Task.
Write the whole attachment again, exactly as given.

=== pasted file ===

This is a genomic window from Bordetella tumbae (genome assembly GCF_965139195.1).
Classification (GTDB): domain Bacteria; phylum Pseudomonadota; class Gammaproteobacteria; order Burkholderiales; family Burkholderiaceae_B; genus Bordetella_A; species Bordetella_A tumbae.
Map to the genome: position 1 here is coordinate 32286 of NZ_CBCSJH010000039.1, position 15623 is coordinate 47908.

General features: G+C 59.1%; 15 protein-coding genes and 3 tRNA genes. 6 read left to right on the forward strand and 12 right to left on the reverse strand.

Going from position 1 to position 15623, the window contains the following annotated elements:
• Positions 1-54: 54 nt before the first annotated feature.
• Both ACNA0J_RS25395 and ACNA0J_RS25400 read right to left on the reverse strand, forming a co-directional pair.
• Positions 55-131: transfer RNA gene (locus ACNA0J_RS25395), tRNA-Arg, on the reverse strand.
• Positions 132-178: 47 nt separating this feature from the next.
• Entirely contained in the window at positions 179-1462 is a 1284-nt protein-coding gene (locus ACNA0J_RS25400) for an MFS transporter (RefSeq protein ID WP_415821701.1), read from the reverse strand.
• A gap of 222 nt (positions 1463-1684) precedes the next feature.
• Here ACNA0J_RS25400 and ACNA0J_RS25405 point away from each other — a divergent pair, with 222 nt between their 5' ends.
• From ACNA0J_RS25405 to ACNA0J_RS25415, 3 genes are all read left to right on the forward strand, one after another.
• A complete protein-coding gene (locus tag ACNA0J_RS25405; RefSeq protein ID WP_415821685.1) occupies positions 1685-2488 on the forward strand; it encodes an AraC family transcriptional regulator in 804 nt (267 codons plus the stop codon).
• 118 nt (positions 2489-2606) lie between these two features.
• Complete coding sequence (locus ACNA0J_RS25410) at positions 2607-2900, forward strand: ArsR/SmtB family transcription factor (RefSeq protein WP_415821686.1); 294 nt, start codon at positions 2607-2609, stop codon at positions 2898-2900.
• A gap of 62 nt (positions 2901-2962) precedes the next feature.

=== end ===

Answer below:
This is a genomic window from Bordetella tumbae (genome assembly GCF_965139195.1).
Classification (GTDB): domain Bacteria; phylum Pseudomonadota; class Gammaproteobacteria; order Burkholderiales; family Burkholderiaceae_B; genus Bordetella_A; species Bordetella_A tumbae.
Map to the genome: position 1 here is coordinate 32286 of NZ_CBCSJH010000039.1, position 15623 is coordinate 47908.

General features: G+C 59.1%; 15 protein-coding genes and 3 tRNA genes. 6 read left to right on the forward strand and 12 right to left on the reverse strand.

Going from position 1 to position 15623, the window contains the following annotated elements:
• Positions 1-54: 54 nt before the first annotated feature.
• Both ACNA0J_RS25395 and ACNA0J_RS25400 read right to left on the reverse strand, forming a co-directional pair.
• Positions 55-131: transfer RNA gene (locus ACNA0J_RS25395), tRNA-Arg, on the reverse strand.
• Positions 132-178: 47 nt separating this feature from the next.
• Entirely contained in the window at positions 179-1462 is a 1284-nt protein-coding gene (locus ACNA0J_RS25400) for an MFS transporter (RefSeq protein ID WP_415821701.1), read from the reverse strand.
• A gap of 222 nt (positions 1463-1684) precedes the next feature.
• Here ACNA0J_RS25400 and ACNA0J_RS25405 point away from each other — a divergent pair, with 222 nt between their 5' ends.
• From ACNA0J_RS25405 to ACNA0J_RS25415, 3 genes are all read left to right on the forward strand, one after another.
• A complete protein-coding gene (locus tag ACNA0J_RS25405; RefSeq protein ID WP_415821685.1) occupies positions 1685-2488 on the forward strand; it encodes an AraC family transcriptional regulator in 804 nt (267 codons plus the stop codon).
• 118 nt (positions 2489-2606) lie between these two features.
• Complete coding sequence (locus ACNA0J_RS25410) at positions 2607-2900, forward strand: ArsR/SmtB family transcription factor (RefSeq protein WP_415821686.1); 294 nt, start codon at positions 2607-2609, stop codon at positions 2898-2900.
• A gap of 62 nt (positions 2901-2962) precedes the next feature.